John 6:51-58

Through the lens of the last supper, the Church has interpreted Jesus’ long dialogue in John 6 as proof of his presence in the Holy Meal, the Holy Communion. This in turn has led many clergy including me down the path of trying to explain it. But I’m not going to do that- how do you explain a mystery? Rather using our Gospel reading as a guide, I want to explore with you the current debate going on in the church about whether The Eucharist is the Church’s meal or Jesus’ meal.

Largely in Christian history it has been the Church’s meal; that is to say that it has insisted that there are certain requirements for participation; some kind of initiation ie. baptism, and instruction; the idea is that participation in the Lord’s Supper is serious business to be taken seriously and approached reverently. St. Paul famously wrote, “Whoever eats the bread or drinks the cup of the Lord in an unworthy manner will be answerable for the body and blood of the Lord.

When I decided to join the Episcopal Church I learned that I couldn’t receive communion until I was confirmed by a Bishop, even though I had been receiving communion in the Catholic Church for years. This was confusing. Perhaps some of you have similar stories. To this very day denominations have their own criteria for who is able to participate in Communion. EC its Trinitarian baptism.

The trend in Churches across the board today however is to offer what is called open communion. This is Jesus’ meal. It is felt that in an era when many people who walk through the door of the church have not grown up in the church and most likely have not been baptized do not need to be excluded from this important part of the liturgy. People will not feel welcomed if they are denied participation in this important part of the service.

And I have to say the scripture gives much credence to this view; Jesus did not make the five thousand sit down on the grass and give them a lecture so that they understood the connection between eating the meal and what he meant when he said I am the bread of life. It almost seems that if Jesus hadn’t fed the large crowd, he wouldn’t have much to say; his concern clearly is less with getting his hearers to understand as getting them to eat.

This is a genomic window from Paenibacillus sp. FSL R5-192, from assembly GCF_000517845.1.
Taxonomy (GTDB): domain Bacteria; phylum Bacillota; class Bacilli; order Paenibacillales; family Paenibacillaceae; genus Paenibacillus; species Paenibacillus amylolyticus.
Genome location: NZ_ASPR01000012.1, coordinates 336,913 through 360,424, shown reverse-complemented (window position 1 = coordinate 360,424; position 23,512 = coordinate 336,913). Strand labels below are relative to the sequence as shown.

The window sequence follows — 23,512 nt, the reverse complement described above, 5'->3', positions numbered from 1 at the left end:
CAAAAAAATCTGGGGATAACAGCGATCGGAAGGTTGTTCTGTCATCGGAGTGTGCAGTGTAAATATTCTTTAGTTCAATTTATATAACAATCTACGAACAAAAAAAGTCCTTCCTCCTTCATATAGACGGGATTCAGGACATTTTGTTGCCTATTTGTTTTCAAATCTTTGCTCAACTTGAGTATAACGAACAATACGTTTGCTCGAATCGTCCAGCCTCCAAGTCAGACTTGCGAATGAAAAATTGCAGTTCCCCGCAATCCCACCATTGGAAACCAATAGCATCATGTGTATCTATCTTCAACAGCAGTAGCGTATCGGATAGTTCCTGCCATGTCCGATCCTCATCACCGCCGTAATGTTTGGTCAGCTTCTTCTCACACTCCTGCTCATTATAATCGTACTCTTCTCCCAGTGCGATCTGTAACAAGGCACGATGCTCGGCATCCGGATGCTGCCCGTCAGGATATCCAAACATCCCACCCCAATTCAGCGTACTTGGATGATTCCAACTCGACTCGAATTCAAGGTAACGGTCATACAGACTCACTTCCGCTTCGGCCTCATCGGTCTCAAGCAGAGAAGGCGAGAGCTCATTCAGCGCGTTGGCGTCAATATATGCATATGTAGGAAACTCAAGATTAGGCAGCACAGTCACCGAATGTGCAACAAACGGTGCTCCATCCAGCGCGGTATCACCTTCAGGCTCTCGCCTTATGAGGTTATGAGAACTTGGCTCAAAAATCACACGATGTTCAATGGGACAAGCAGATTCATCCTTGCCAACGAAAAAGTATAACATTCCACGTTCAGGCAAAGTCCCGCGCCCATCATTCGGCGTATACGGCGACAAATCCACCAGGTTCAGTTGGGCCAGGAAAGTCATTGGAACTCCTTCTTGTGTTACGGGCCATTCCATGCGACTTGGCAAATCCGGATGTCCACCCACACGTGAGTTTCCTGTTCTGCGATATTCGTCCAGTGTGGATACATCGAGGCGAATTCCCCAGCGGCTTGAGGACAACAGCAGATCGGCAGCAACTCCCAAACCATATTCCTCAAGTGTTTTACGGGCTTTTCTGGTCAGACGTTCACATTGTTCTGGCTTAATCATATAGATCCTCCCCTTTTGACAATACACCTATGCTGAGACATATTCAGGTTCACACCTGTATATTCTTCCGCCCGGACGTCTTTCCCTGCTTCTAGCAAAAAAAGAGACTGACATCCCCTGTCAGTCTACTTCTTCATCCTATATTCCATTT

But there is another side to what Jesus is saying. Listen to the words again. “Very truly I tell you he says, unless you eat the flesh of the son of man and drink his blood, you have no life in you. Those who eat my flesh and drink my blood have eternal life and I will raise them up on the last day.”(6:53-54).The words flesh and blood of course point to the cross, where Jesus’ flesh will be broken and his blood will be spilled. Jesus therefore associates the separation of his flesh and blood in his violent death on the cross as the moment when he will give his whole self for the life of the world.

As we partake in the holy meal, we participate in the promise Jesus fulfilled on the cross. Jesus promises to nourish the world with the gift of himself in the bread and wine. He promises to nourish our faith, forgive sin and empowers us to be witnesses of Christ in that world out there.

Welcoming and participating is fine, Jesus’ meal, I get it but do we not also have the necessity-obligation to share with the uninitiated, the promises Jesus makes. What this means for them. It doesn’t have to be in a boring class explaining the meaning of Communion but it needs to be communicated in and through our preaching and our witness of the faith to those walking through the doors for the first time. How sad if all people come away with is a little ceremony toward the end of the liturgy! Stretch legs and get something to eat and drink.

If in bygone days we leaned too far in the direction of understanding before being invited to eat, perhaps today we lean too far with eating without proclaiming Jesus’ promise and inviting people into relationship with Him. There is certainly more going on at the altar than eating and drinking the bread and wine. “Those who eat my flesh and drink my blood abide in me and I in them.” this is certainly good news, the best news possible and when people come to communion they need to know that. Amen.